I have suffered from TBI since 2007 & am still dealing w/memory issues, since of direction & depression. I Ann able 2 return to work in a different career as before the TBI. I'm having problems getting support from my family financially due to me being on disability & not having money to purchase the vehicle to perform this job. Being told no so many times has made me stop wanting to try anymore.

I'm in my 10th year adjusting to a TBI, PTSD and constant chronic pain from extensive back and neck injuries from a vehicle collision. Having extended family and friends not believe my injuries and challenges are real is like salt in a wound. When I'm in sweat-soaked sheets fighting chills, sleeping by the toilet, having nerve ablations, or standing lost in Lowes...I chuckle to myself "Yup, I'm faking this SH@#!" I'm walking by faith, and not by sight. Heaven's a Pain-Free Zone...ya just can't get there on your own terms. Never quit!

It will be 18 years this July that I have survived TBI. It does not go away, but life has gotten better. Still, I take back to lessons I learned when i was recovering, to hold ground to who i am and grow from that.

I was in a car, stopped at a cross walk, rear ended by a truck. "Only" injury was a delayed onset TBI (30 min. maybe?). Why didn't you go to the hospital in the Ambulance? Well, because they asked if I wanted to go. How dumb is that? Anyway, lost my home, lost my business and lost me. Would have liked to know there was support available from BIA and 'net.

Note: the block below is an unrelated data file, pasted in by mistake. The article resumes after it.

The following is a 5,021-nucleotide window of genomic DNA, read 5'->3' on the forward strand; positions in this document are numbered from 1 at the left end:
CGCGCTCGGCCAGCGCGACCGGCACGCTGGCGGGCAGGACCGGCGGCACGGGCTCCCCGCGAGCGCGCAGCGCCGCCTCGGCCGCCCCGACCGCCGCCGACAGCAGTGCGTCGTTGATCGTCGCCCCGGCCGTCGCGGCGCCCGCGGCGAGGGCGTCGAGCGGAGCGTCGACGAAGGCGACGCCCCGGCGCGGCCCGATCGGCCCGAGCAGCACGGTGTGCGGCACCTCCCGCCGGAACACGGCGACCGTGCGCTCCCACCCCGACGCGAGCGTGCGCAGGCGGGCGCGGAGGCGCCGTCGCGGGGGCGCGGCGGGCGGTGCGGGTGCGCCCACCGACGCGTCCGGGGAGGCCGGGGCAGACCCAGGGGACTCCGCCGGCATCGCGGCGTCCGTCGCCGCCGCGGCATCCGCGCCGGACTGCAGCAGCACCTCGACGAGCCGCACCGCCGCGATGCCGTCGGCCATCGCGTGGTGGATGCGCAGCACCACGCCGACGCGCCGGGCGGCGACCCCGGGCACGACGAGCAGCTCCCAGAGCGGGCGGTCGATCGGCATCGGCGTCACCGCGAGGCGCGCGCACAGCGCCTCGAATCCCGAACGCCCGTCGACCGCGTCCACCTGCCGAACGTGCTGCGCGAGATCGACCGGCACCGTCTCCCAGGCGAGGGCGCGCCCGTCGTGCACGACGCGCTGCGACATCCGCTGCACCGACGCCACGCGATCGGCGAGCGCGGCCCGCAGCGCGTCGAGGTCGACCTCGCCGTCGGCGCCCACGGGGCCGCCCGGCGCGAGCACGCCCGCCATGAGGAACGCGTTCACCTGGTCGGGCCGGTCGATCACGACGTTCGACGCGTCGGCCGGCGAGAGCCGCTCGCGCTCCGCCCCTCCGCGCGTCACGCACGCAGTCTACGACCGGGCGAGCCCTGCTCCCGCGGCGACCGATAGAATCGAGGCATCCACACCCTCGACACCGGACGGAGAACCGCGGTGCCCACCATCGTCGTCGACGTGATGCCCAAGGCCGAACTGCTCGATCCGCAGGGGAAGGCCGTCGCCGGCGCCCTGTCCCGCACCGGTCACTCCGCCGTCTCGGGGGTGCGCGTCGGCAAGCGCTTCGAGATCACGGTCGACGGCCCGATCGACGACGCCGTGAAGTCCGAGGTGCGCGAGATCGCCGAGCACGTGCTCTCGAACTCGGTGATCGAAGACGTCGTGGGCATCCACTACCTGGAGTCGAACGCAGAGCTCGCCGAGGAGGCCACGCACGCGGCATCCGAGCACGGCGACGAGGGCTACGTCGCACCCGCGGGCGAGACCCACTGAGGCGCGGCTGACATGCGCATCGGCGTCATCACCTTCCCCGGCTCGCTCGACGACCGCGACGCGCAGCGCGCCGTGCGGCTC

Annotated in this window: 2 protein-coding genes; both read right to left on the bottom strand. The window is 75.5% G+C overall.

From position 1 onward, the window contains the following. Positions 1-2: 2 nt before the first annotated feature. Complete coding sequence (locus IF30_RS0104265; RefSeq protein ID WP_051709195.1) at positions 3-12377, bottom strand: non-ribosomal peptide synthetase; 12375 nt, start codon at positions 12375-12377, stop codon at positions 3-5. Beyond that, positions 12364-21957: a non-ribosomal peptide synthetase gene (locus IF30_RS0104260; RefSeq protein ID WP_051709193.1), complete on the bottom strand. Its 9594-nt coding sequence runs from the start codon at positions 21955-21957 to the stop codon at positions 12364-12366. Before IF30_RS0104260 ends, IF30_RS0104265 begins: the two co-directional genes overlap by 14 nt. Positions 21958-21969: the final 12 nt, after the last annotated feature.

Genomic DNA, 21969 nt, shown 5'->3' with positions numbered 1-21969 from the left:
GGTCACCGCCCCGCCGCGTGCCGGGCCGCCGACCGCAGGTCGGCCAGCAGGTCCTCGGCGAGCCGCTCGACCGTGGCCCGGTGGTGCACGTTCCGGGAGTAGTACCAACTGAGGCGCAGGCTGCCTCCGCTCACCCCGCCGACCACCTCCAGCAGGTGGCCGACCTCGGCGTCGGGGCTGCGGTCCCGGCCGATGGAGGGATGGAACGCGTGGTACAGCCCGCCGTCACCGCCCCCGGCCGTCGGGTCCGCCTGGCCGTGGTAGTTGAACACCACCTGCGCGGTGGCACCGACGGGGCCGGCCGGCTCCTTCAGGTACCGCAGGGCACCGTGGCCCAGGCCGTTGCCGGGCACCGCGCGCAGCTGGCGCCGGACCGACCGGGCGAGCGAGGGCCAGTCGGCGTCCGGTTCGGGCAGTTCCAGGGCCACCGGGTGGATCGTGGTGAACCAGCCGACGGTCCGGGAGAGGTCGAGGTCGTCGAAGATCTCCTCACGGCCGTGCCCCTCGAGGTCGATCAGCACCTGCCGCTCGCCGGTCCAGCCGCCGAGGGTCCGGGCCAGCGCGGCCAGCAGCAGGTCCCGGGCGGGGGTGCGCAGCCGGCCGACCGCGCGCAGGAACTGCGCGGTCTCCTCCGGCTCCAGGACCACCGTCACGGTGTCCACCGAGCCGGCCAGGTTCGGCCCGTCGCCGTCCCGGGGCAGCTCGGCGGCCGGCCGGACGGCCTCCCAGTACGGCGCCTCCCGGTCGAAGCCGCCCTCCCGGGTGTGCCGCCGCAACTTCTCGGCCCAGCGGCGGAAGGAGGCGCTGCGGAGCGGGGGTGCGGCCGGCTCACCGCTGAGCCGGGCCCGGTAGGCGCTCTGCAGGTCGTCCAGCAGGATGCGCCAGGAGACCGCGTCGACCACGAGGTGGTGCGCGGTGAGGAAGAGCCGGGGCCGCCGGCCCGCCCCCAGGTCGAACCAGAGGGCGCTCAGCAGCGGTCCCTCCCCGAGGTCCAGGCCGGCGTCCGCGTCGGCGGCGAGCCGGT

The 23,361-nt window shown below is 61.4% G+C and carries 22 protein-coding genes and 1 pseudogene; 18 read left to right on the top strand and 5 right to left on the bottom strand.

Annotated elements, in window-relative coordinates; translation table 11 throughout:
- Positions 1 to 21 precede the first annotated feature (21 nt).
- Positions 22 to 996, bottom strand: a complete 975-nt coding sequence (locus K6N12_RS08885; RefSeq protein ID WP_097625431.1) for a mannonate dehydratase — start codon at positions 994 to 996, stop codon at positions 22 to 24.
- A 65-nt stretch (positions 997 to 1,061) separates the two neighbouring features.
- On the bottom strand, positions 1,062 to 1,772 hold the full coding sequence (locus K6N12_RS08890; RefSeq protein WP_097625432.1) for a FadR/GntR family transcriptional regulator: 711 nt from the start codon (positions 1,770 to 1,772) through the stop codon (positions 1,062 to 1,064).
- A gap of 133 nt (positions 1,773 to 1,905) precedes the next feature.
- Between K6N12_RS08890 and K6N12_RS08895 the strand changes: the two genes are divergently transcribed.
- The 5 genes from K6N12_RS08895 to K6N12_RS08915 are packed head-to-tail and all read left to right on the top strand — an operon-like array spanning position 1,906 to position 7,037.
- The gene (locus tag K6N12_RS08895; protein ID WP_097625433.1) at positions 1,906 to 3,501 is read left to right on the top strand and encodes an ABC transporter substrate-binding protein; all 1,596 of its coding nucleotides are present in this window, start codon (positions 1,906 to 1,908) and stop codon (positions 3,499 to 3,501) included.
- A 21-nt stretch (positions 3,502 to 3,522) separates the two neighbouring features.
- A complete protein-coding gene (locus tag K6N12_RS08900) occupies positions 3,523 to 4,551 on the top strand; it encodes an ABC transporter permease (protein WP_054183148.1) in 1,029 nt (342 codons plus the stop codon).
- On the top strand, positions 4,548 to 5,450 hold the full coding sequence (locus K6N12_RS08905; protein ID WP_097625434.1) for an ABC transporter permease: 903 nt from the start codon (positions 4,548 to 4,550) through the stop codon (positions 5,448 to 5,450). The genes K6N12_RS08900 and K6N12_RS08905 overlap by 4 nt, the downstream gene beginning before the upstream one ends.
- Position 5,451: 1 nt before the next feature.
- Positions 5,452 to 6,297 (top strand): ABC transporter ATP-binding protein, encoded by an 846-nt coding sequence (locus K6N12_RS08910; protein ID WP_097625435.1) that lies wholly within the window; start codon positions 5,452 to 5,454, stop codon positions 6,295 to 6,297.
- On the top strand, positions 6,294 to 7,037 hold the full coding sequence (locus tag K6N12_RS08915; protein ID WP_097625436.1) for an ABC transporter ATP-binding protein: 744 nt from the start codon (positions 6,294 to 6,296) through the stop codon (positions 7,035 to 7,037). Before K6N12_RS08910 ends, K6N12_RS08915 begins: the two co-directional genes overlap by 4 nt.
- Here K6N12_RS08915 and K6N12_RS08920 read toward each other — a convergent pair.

My son has TBI! It is very hard on individuals who have this problem! It is hard on the family as well! The ups and downs ... not knowing when they are going to explode next! God Bless you all!

I get depressed every time I'm done working. I have a tramantic brain injury. Of short term memory problem. People at work talk on the phone to people about me all the time. And to the guests. I work as a housekeeper at a hotel.

I wish I'd heard, "It's OK if you can't do that right now."  With my family and at work, there was no space to say I wasn't up for something right then without getting blamed or told I needed to do it anyway.

I wish I'd heard, "We're really glad you're here.  How can we help you make this work?"  I was often criticized, told I couldn't participate, or made to feel like I shouldn't have come.

I wish friends and family had accepted the symptoms I was describing, instead of saying I looked fine and implying it was just something I was making up, or that I was overreacting.  TBI symptoms are described by doctors as being "sporadic" and "diffuse," so it is actually normal for someone with a TBI to have trouble with something they had been able to handle yesterday, or to report a collection of odd symptoms that don't seem to have any relationship to each other.